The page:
Unminified CSS is the script in its original state, correctly indented, human-readable, and maintainable.
You can reduce the size of the script files through minification.
It takes the browser less time to load and read the smaller CSS file.
Developers create CSS files using comments, white space, and coherent variable names.
In this way, they make code and markup more readable for themselves and others who might work on them later.
However, when it comes to serving your pages, their coding techniques cause extra network traffic without providing any functional benefit.
Using a minified file version provides the same functionality but reduces network bandwidth usage.
The end user will also notice a significant increase in page speed.
Sitefig uses the Lighthouse tool, which calculates minification savings by determining the ratio of minified (removed whitespaces) CSS and actual CSS code on the page.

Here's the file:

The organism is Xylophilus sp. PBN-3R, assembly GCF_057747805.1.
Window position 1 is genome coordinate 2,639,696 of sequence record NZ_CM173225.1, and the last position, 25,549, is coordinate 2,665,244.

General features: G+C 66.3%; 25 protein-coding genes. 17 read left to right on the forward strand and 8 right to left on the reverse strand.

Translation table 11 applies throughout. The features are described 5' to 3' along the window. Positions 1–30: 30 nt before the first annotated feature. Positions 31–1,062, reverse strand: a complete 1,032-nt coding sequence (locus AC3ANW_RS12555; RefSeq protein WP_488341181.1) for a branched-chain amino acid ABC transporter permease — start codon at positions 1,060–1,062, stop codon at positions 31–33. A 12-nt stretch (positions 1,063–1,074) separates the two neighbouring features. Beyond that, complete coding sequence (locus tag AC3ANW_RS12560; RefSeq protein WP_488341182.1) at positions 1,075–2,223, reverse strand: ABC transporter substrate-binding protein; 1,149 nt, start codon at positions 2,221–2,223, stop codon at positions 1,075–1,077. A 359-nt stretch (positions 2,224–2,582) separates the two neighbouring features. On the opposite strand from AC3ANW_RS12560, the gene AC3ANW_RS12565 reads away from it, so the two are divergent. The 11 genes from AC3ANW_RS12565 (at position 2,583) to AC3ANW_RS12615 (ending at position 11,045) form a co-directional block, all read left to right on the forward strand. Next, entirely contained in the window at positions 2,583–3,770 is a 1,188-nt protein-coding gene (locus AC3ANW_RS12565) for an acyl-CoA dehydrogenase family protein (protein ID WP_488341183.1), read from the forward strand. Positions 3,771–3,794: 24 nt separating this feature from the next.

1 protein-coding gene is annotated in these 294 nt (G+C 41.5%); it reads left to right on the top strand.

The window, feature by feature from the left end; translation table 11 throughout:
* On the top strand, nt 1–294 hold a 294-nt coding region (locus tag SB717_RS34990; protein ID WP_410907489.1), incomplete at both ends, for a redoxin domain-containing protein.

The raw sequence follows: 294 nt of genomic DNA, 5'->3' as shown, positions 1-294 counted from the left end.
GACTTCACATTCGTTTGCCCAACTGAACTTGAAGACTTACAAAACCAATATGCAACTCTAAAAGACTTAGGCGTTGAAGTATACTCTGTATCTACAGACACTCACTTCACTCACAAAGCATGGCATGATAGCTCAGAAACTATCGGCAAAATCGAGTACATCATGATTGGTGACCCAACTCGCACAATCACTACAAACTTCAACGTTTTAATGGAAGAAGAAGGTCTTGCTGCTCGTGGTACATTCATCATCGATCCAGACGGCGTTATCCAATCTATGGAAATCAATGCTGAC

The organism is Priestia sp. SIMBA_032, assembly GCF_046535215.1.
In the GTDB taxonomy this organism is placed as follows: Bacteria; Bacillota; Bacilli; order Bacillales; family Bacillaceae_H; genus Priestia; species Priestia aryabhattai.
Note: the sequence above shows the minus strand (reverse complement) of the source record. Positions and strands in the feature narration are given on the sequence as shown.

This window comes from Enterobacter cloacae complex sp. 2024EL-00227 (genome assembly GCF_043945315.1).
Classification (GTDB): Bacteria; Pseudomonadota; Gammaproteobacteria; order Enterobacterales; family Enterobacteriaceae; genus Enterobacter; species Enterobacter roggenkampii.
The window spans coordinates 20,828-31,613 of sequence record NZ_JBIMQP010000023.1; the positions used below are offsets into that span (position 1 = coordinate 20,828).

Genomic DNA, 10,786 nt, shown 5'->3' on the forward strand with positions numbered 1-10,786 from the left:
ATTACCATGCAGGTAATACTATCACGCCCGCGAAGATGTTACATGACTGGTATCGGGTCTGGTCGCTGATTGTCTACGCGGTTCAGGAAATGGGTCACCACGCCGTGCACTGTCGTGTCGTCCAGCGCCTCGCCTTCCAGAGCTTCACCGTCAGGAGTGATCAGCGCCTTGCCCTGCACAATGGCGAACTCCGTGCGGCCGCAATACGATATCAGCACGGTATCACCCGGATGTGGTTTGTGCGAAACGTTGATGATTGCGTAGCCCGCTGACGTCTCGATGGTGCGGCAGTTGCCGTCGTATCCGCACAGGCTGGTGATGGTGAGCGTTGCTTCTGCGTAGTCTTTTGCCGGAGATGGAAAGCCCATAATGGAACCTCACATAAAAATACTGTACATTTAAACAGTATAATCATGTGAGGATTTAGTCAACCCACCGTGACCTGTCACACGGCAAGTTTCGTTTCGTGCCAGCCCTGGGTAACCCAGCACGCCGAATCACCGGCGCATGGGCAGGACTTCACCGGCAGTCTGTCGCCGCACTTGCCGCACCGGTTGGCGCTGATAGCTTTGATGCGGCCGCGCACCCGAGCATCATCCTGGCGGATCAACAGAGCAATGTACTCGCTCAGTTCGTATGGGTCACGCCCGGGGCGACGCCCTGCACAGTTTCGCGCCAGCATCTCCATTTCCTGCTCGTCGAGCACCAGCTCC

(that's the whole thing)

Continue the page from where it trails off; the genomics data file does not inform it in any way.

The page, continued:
Though simple, this method accurately identifies whether a CSS was already minified and offers a relatively conservative minification estimate.
You can probably use an online service for manually minifying your files for small sites that don't update often.
You paste your CSS into the service's UI, and it returns a minified version of the code.
Take a look at Minify CSSand learn how to minify your CSS code.
If you're a professional developer, you'd probably want to create a workflow that automatically minifies CSS before deploying it.
The most common tool for this is Gulp or Webpack.